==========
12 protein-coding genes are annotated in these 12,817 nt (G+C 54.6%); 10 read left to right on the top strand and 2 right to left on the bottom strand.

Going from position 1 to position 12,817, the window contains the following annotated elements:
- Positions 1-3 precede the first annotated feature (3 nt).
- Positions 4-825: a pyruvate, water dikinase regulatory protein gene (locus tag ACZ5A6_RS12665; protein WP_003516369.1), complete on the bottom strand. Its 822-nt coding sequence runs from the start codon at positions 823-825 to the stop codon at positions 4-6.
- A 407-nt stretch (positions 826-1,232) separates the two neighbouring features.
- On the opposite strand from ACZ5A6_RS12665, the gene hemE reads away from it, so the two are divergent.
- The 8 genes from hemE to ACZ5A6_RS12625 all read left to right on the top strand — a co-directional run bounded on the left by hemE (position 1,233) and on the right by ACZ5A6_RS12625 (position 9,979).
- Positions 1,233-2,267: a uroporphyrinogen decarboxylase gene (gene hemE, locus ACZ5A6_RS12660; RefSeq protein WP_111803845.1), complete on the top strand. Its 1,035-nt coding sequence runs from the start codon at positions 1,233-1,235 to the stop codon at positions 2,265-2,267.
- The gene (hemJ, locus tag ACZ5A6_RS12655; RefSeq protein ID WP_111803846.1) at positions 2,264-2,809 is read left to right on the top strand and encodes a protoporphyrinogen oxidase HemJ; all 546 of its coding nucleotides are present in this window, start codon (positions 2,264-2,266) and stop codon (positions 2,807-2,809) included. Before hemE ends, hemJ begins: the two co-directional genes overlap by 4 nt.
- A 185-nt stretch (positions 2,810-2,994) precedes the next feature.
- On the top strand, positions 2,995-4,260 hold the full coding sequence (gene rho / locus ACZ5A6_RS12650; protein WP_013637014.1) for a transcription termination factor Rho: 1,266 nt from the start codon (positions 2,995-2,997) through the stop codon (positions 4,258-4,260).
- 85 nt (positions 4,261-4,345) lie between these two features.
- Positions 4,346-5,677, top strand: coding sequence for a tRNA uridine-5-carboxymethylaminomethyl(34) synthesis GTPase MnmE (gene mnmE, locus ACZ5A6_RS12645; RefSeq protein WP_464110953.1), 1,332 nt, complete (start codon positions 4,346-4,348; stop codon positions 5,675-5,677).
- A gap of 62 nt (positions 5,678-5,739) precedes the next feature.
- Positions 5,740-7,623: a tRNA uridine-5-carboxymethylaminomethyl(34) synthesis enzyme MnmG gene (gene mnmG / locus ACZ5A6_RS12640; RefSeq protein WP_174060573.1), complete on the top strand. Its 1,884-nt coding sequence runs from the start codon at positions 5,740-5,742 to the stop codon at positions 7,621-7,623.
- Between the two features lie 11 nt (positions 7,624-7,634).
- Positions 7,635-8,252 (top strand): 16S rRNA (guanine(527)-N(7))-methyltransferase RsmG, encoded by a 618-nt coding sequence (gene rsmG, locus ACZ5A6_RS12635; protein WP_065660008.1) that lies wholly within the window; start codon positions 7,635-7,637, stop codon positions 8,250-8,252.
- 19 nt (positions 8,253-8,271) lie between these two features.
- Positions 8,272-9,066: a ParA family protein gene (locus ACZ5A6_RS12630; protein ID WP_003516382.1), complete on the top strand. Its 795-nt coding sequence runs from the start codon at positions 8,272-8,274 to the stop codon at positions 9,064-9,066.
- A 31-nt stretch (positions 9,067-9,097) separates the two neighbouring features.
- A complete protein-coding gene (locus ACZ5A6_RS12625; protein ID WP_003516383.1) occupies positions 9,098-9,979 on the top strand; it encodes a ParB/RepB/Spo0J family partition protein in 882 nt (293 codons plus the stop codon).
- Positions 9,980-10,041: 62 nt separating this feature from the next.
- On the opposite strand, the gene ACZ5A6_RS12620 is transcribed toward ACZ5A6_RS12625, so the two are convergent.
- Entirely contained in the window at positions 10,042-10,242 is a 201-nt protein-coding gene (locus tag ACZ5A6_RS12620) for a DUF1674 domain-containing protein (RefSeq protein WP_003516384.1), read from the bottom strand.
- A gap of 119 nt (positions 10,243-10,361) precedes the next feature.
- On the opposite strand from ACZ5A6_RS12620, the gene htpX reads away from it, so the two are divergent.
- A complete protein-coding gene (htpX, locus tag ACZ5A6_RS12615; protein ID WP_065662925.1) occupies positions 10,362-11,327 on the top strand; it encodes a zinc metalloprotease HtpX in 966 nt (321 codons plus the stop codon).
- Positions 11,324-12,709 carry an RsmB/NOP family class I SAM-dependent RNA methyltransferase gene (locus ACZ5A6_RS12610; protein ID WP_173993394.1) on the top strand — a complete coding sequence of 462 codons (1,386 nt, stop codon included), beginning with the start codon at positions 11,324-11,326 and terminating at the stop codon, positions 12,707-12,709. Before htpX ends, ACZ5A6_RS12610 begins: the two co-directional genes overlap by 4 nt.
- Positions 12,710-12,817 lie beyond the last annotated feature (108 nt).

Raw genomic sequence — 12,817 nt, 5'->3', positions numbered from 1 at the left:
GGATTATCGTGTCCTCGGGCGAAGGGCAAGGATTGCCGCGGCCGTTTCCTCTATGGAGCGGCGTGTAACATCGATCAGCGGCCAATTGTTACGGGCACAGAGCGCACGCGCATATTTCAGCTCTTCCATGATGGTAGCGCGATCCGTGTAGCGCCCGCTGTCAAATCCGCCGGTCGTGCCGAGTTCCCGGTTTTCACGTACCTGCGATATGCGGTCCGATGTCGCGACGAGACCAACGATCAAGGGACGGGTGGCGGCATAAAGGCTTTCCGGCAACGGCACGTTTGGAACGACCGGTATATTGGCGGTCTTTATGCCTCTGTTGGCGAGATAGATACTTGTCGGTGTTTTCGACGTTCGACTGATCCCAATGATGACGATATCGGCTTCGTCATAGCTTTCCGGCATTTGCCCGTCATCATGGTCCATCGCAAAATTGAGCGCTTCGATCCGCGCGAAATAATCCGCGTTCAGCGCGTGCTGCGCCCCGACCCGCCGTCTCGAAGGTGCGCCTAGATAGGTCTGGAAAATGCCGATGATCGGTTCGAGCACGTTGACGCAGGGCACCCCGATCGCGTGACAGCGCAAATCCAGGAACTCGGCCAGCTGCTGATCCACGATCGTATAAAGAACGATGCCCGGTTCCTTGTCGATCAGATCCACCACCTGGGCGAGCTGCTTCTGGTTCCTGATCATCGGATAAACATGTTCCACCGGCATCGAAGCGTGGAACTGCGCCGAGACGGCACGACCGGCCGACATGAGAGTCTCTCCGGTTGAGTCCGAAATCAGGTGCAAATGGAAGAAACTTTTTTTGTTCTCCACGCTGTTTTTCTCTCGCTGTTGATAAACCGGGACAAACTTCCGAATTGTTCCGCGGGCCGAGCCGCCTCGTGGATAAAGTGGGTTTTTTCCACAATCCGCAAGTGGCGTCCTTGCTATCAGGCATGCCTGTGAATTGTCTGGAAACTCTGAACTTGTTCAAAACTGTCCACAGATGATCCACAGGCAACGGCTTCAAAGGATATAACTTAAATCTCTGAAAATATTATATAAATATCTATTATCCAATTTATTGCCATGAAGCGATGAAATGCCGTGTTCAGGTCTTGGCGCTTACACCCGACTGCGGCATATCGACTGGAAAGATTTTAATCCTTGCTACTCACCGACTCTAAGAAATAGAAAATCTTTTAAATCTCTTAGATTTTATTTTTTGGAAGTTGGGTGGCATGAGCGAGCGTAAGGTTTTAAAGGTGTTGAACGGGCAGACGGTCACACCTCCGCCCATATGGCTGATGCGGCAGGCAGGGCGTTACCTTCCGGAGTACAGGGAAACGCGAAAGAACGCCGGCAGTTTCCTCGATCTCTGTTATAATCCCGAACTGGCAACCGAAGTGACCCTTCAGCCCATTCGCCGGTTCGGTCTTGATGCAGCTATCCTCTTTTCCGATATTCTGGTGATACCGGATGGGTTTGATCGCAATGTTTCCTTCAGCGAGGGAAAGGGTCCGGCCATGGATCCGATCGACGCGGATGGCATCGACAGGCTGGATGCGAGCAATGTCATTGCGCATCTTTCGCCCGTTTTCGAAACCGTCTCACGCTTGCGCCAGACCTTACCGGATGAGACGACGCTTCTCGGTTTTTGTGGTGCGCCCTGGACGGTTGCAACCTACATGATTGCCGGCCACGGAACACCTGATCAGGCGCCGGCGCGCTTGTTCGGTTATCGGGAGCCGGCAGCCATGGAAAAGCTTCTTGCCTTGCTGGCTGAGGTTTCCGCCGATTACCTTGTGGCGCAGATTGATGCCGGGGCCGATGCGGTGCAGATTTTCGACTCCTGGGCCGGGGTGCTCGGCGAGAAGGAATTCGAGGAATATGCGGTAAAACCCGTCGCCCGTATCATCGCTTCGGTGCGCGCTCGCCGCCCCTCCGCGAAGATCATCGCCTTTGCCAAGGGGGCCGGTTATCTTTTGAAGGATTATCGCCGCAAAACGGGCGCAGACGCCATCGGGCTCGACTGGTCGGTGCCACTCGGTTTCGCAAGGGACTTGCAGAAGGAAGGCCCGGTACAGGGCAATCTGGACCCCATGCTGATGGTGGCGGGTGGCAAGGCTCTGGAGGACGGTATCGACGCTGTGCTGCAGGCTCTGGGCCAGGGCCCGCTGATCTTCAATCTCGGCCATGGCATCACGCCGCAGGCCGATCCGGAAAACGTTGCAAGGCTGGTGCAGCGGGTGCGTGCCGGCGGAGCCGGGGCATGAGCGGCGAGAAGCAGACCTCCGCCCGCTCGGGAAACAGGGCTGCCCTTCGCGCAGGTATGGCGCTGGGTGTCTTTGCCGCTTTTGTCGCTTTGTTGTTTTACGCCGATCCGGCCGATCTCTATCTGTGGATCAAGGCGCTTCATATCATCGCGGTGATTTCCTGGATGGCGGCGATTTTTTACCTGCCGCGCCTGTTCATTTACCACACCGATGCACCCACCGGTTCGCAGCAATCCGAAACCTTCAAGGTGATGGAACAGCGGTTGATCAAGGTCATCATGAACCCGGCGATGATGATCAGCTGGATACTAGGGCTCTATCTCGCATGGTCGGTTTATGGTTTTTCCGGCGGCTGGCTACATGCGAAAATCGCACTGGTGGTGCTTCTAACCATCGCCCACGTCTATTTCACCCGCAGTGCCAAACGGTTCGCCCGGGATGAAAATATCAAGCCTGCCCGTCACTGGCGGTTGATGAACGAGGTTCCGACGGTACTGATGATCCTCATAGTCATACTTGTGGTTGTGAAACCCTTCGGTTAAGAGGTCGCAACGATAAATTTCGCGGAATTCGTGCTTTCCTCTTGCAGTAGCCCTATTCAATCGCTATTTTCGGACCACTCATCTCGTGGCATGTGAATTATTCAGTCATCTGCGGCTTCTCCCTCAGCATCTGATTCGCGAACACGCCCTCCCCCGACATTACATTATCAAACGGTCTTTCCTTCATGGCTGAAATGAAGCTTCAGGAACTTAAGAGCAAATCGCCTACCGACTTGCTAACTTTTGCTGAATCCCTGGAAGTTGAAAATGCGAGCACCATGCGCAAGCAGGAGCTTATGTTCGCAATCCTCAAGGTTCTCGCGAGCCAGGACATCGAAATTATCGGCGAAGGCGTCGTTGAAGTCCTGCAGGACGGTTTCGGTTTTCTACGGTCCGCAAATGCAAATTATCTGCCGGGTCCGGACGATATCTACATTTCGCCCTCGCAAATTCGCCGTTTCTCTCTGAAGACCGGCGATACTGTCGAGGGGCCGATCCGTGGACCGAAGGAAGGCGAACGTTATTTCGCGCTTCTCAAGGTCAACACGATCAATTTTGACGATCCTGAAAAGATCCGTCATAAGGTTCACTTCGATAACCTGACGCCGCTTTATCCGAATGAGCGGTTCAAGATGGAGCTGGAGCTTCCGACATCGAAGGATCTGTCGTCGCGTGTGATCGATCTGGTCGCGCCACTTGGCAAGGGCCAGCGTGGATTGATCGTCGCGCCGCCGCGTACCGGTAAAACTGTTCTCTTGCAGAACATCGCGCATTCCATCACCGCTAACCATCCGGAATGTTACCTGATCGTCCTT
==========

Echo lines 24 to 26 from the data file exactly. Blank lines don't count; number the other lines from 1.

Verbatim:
- Entirely contained in the window at positions 10,042-10,242 is a 201-nt protein-coding gene (locus tag ACZ5A6_RS12620) for a DUF1674 domain-containing protein (RefSeq protein WP_003516384.1), read from the bottom strand.
- A gap of 119 nt (positions 10,243-10,361) precedes the next feature.
- On the opposite strand from ACZ5A6_RS12620, the gene htpX reads away from it, so the two are divergent.